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BORIS Johnson has said we "must face the reality of regime change in Afghanistan" during an emergency Commons debate this morning.
The PM was bombarded with questions across the packed chamber about the UK's withdrawal, engagement with the Taliban and Kabul evacuation.
Tory big-hitters including Theresa May and veteran Tobias Ellwood turned the screw on their leader, who was forced to fend off a swell of criticism.
Mr Johnson paid tribute to the 150,000 British troops who have fought in Afghanistan during the past 20 years.
He insisted the mission had been "a success" and that loved ones of fallen troops should be "deeply proud" of their achievements.
But he said Britain must now accept the country was in the grip of the Taliban and focus on holding the militants to their commitments.
The PM said: "We have agreed that it would be mistake for any country to recognise any new regime in Kabul prematurely, or bilaterally.
"Instead, those countries that care about Afghanistan's future should work towards common conditions about the conduct of the new regime before deciding together whether to recognise it, and on what terms.
"We will judge this regime based on the choices it makes an action rather than by its words."
In key developments:
- The PM said events in Afghanistan have "unfolded" faster "than even the Taliban predicted"
- He dismissed calls from Tory MPs for an inquiry, saying most questions have already been answered
- Mr Johnson said the Taliban were allowing evacuations from Kabul to happen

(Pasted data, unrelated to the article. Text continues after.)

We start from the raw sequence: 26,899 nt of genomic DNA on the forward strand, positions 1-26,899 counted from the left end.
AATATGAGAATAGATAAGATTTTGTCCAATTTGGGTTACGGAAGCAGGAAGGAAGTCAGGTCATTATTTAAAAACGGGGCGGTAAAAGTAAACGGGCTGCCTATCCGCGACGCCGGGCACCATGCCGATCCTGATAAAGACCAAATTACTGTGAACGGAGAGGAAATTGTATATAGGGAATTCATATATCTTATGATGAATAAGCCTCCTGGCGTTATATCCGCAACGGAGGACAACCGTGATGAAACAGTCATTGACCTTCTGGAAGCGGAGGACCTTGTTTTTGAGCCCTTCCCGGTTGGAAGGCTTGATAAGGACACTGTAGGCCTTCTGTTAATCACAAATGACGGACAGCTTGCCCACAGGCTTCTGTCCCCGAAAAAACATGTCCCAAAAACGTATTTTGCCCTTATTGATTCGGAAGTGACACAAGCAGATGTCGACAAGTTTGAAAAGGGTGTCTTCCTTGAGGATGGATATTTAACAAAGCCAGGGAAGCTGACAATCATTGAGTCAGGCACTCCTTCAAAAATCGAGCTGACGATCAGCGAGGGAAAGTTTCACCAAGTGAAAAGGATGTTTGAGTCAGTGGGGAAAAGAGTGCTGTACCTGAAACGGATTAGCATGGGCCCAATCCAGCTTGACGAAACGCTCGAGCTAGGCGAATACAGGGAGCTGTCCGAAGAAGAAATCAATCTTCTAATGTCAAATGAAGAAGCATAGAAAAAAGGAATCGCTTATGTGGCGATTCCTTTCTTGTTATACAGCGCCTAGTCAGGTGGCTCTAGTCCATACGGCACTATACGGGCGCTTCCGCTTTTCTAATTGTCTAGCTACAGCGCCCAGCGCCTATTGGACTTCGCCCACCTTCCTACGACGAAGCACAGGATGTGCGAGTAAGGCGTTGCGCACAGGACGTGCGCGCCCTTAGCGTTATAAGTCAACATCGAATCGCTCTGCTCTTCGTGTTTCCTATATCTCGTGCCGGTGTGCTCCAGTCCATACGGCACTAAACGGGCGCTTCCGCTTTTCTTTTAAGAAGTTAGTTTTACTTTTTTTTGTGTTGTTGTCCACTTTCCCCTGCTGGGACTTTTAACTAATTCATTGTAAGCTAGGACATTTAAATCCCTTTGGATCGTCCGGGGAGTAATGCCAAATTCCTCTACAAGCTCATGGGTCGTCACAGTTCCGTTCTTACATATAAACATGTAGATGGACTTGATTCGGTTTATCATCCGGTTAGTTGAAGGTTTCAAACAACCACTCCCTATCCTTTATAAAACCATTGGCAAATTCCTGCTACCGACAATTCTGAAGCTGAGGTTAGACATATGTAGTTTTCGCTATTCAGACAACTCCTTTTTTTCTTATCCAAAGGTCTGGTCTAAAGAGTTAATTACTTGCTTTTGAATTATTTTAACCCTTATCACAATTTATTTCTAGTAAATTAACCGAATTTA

- He formally announced a "bespoke" plan to house 20,000 Afghan refugees
- Sir Keir Starmer said "the PM's judgement on Afghanistan has been appalling
Many MPs used the recall of Parliament from summer recess to hammer the Government for withdrawing British troops from Afghanistan.
Shifting the blame onto President Biden, the PM said the UK's hands were tied when the US pulled back their forces earlier this year.
He said: "The West could not continue this US-led mission, a mission conceived and executed in support of America."
Former PM Ms May asked what back-up plans were drawn up so that the UK didn't withdraw "on a wing and a prayer", hoping it "would be all right on the night".
The ex-premier railed: "Was our intelligence really so poor? Was our understanding of the Afghan government so weak? Was our knowledge of the position on the ground so inadequate?"
Mr Johnson said the Taliban's power-grab had been faster "than even the Taliban predicted" but insisted the Government had not been caught "unawares".
He hit back: "What is not true is to say the UK Government was unprepared or did not foresee this."
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